Many multi-national companies use complicated corporate structures involving layers of tax haven entities and accounts to disguise or alter the character of their income in ways that (often legally) reduce their corporate tax bill, a process known as ‘tax avoidance’ (in contrast to ‘tax evasion,’ which is illegal). These strategies can be wildly successful, bringing their tax bills down to zero or even triggering a tax refund from the government, while they enjoy massive profits.

Apart from closing loopholes in tax treaties and tax laws one at a time,a way to bring public pressure to bear on rampant tax avoiders, is to require them to own up to their tax schemes. Global Financial Integrity (GFI) has campaigned for all multinational companies to be required to publicly disclose basic financial information, such as their sales, profit, taxes paid, and number of employees, in each individual country in which they operate -  “country-by-country reporting”. If implemented this will not only help both rich and poor countries better enforce and amend their tax laws,(GFI estimates that a conservative US$991.2 billion left developing countries in illicit financial outflows in 2012 alone) but it will also make free markets more transparent for investors and the public at large.

In a significant step forward in Australia that has also been the focus of a campaign of groups such as the Justice and International Mission unit (JIM)of the Uniting Church, Baptist World Aid  and the global Tax Justice Network, companies with more than $1 billion of revenue globally, but which operate in Australia will now be required to provide ether financial details on a country-by-country basis to the Australian Taxation Office (ATO) from 2016. The ATO can then share the information with tax authorities of other countries however the information will not yet be made available to the public.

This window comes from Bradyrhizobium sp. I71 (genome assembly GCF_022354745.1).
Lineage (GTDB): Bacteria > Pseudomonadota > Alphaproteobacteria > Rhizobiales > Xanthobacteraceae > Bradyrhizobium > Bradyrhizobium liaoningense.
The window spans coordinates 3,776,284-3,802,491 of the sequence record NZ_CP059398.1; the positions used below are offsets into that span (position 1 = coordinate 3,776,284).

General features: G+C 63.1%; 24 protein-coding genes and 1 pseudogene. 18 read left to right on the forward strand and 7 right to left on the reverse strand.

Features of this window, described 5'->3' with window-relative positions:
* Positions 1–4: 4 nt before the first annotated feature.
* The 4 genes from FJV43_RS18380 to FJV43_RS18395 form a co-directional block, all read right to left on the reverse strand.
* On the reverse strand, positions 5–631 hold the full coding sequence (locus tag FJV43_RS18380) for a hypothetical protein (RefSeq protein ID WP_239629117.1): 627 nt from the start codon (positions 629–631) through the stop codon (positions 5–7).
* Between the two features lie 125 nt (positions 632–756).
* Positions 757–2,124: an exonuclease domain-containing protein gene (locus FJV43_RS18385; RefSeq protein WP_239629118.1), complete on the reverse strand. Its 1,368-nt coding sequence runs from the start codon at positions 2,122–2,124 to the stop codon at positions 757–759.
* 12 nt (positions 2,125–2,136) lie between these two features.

In the face of overwhelming evidence of persistent poverty, deepening inequality, ecological destruction,  unprecedented loss of biodiversity and accelerating climate change governments have set 2015 as the year when they chart a new course for humanity – a path toward “sustainable development” that “leaves no one behind” and protects the planet.

At the same time however many of these same governments, particularly the more powerful ones among them, are also currently negotiating new “free trade” deals across regions such as the Transpacific Partnership Agreement, Transatlantic Trade and Investment Partnership, Trade-in-Services-Agreement and Economic Partnership Agreements, that will have far-reaching implications and that are likely to further concentrate power and wealth in the hands of the 1% that currently own almost 50% of the world’s wealth.

Edmund Rice International (ERI) recently added its name to a letter to all government leaders demanding that governments
- Uphold the primacy of human rights
- Tackle inequality and the over-concentration of wealth
- Rein in corporate power, and
- Address the climate crisis

The full text of the letter can be seen here

In a separate but related issue, the first UN Intergovernmental working group meeting on a proposed business & human rights treaty took place in Geneva in July. The working group is mandated "to elaborate an international legally binding instrument on transnational corporations and other business enterprises with respect to human rights."

Parallel to this meeting Franciscans International  joined with a number of partner organisations staged an event to enable affected communities to have their perspectives taken into consideration.